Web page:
A new study led by researchers at The Ohio State University Wexner Medical Center and College of Medicine finds even moderate exercise during pregnancy increases a compound in breast milk that reduces a baby's lifelong risks of serious health issues such as diabetes, obesity and heart disease. (2020-06-29)

SNAP work requirements put low-income Americans at risk
When work requirements for a federal food safety-net program start again, many low-income Americans will lose benefits -- and Black adults will be hardest hit, according to a study published today. In addition, some disabled people will lose these crucial food assistance benefits. (2020-06-26)

Study quantifies socioeconomic benefits of satellites for harmful algal bloom detection
A Resources for the Future (RFF) and NASA VALUABLES Consortium study published in GeoHealth examines the benefits of using satellite data to detect harmful algal blooms and manage recreational advisories in Utah Lake. The study finds that the use of such data can result in socioeconomic benefits worth hundreds of thousands of dollars from one harmful algal bloom event. (2020-06-24)

What are the risks and benefits of low-dose aspirin?
Low-dose aspirin significantly lowers cardiovascular disease risk but increases the risk of bleeding, according to a review published in the British Journal of Clinical Pharmacology. (2020-06-03)

Digital contact tracing for COVID-19: an analysis of strengths and limitations
An article in CMAJ (Canadian Medical Association Journal) analyzes the strengths and limitations of digital contact tracing for people infected with severe acute respiratory syndrome coronavirus 2 (SARS-CoV-2) to help governments decide if and how they might adopt this technology. (2020-05-27)

Twin antibodies show neutralizing activity against SARS-CoV-2
Scientists have identified a pair of neutralizing antibodies - isolated from a patient who recovered from COVID-19 - that bind to the glycoprotein spike of the SARS-CoV-2 virus, blocking the spike's ability to bind to the human ACE2 receptor and mediate viral entry into host cells. (2020-05-13)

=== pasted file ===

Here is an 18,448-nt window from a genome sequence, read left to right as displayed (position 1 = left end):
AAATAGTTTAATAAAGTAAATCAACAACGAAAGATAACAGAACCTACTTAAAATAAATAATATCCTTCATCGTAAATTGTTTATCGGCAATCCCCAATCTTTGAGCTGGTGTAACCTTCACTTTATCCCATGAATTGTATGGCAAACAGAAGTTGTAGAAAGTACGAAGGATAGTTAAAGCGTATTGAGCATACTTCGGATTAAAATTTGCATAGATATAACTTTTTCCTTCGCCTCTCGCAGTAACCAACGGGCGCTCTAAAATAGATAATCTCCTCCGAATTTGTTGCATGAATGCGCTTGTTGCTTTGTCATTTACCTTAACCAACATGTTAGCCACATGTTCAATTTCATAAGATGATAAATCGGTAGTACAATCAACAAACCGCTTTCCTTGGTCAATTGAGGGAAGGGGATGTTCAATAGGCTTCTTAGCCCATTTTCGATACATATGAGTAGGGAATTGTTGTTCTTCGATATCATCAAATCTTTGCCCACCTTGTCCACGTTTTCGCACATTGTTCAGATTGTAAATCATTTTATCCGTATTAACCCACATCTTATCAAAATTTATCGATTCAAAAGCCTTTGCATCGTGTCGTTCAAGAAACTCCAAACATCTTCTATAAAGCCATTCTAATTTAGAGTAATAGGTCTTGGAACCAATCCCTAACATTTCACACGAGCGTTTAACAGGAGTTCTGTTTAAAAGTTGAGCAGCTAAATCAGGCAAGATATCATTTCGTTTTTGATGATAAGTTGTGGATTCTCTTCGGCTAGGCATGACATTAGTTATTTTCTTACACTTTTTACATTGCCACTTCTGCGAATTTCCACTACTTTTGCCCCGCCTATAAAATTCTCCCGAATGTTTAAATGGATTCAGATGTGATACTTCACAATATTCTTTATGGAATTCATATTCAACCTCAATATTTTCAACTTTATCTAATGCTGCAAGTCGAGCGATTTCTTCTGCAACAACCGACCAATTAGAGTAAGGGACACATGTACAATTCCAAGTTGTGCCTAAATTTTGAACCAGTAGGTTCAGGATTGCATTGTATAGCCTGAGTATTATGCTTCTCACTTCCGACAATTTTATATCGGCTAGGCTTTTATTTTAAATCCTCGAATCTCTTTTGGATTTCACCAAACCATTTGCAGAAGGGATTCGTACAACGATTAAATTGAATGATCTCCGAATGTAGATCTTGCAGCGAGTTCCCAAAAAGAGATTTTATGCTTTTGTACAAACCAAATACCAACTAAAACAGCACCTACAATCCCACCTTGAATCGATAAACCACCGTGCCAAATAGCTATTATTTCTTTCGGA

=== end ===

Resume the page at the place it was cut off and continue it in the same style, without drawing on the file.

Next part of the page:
The unexpected benefits of tailored exercise for aged care residents
Tailored exercise programs led by accredited exercise physiologists don't just provide physical benefits for residents living in aged care -- they improve mental wellbeing and social engagement, according to new Edith Cowan University (ECU) research. (2020-05-06)

Spending time in the garden linked to better health and wellbeing
Spending time in the garden is linked to similar benefits for health and wellbeing as living in wealthy areas, according to a new large-scale study. (2020-05-05)

New study finds EPA mercury analysis is 'seriously flawed'
A new study from experts across prominent academic institutions finds that an EPA benefit-cost analysis of its Mercury and Air Toxics Standards is 'seriously flawed.' The authors assert that the analysis disregards public health benefits, recent scientific findings, and transformative change in the electric sector over the past decade. The analysis in question was used to justify a proposed rollback that would leave mercury regulations vulnerable to legal challenges. (2020-04-09)

Knowledge of cancer diagnosis may affect survival
In a Psycho-Oncology study of adults in China with lung cancer, patients who knew of their cancer diagnosis generally survived longer than those who did not. (2020-04-08)

Exercise works for those beginning cancer treatment
A researcher at James Cook University in Australia says scientists have found that exercise can be beneficial to patients as they begin treatment for prostate cancer. (2020-03-11)

Effects of the proposed SNAP eligibility changes
Proposed changes to the federal Supplemental Nutrition Assistance Program (SNAP) may result in as many as one in ten U.S. families losing SNAP benefits, and potential impacts are unknown. A new study led by the Harvard Pilgrim Health Care Institute examines the potential effects of the proposed SNAP eligibility changes on health and health care affordability. The study, ''Socioeconomic and Health Characteristics of Families at Risk for Losing Supplemental Nutrition Assistance Program Benefits'', appears in JAMA Internal Medicine on March 9. (2020-03-09)

Do the climate effects of air pollution impact the global economy?
Aerosol emissions from burning coal and wood are dangerous to human health, but it turns out that by cooling the Earth they also diminish global economic inequality, according to a new study by Carnegie's Yixuan Zheng, Geeta Persad, and Ken Caldeira, along with UC Irvine's Steven Davis. (2020-02-17)

Medical marijuana laws may affect workers' compensation claims
New research published in Health Economics indicates that after US states passed medical marijuana laws, workers' compensation claims declined. (2020-02-05)

Page 1 of 16 | 634 Results
   First   Previous   Next      Last   
Brightsurf.com is a participant in the Amazon Services LLC Associates Program, an affiliate advertising program designed to provide a means for sites to earn advertising fees by advertising and linking to Amazon.com.